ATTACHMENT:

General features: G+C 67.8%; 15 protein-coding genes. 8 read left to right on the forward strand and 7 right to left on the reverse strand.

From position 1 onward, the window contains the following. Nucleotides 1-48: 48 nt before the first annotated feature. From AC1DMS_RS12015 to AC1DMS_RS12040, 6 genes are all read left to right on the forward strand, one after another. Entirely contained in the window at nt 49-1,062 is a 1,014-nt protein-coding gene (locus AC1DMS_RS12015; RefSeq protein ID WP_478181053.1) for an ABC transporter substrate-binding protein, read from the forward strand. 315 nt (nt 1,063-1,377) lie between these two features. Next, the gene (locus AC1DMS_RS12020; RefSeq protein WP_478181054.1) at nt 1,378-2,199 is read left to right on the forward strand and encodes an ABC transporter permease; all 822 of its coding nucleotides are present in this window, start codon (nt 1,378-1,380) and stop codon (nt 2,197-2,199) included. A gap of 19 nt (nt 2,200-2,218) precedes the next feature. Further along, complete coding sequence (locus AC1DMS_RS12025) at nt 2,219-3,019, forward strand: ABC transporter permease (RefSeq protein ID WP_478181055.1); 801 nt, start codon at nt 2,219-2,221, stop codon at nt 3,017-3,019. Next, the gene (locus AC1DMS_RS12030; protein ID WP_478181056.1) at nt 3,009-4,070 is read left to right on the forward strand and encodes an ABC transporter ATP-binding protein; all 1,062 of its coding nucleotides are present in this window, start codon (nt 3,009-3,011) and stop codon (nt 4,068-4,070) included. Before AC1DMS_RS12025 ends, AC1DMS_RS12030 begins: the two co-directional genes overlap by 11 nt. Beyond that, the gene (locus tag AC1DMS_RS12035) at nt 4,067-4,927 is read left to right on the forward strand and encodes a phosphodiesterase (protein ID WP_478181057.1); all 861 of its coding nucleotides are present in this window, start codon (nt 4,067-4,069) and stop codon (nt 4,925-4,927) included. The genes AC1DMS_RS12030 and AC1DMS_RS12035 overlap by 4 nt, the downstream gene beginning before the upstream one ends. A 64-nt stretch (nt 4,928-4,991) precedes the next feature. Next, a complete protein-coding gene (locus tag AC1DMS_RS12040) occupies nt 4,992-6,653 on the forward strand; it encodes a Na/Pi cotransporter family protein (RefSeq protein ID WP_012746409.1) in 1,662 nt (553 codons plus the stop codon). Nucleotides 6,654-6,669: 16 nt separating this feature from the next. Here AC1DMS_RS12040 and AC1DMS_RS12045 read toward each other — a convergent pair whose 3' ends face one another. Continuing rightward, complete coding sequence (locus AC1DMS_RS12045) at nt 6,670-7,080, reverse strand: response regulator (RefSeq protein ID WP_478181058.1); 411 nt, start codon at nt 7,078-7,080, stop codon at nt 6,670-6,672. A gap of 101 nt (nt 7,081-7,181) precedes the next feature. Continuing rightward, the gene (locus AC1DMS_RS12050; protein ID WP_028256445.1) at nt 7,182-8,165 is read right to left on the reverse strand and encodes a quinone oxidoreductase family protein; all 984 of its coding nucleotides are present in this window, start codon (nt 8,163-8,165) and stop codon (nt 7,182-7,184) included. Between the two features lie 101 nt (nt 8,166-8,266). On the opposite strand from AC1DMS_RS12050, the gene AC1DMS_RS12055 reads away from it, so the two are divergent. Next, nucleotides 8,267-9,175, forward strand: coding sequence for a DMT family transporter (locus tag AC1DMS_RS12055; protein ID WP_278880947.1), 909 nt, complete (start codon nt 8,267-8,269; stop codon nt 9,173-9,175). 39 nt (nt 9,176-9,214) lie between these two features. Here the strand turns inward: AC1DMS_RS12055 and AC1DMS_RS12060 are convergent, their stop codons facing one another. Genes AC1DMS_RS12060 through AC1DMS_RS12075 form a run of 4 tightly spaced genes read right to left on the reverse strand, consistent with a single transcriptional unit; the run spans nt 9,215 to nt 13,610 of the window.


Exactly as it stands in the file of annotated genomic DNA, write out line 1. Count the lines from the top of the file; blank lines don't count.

General features: G+C 67.8%; 15 protein-coding genes. 8 read left to right on the forward strand and 7 right to left on the reverse strand.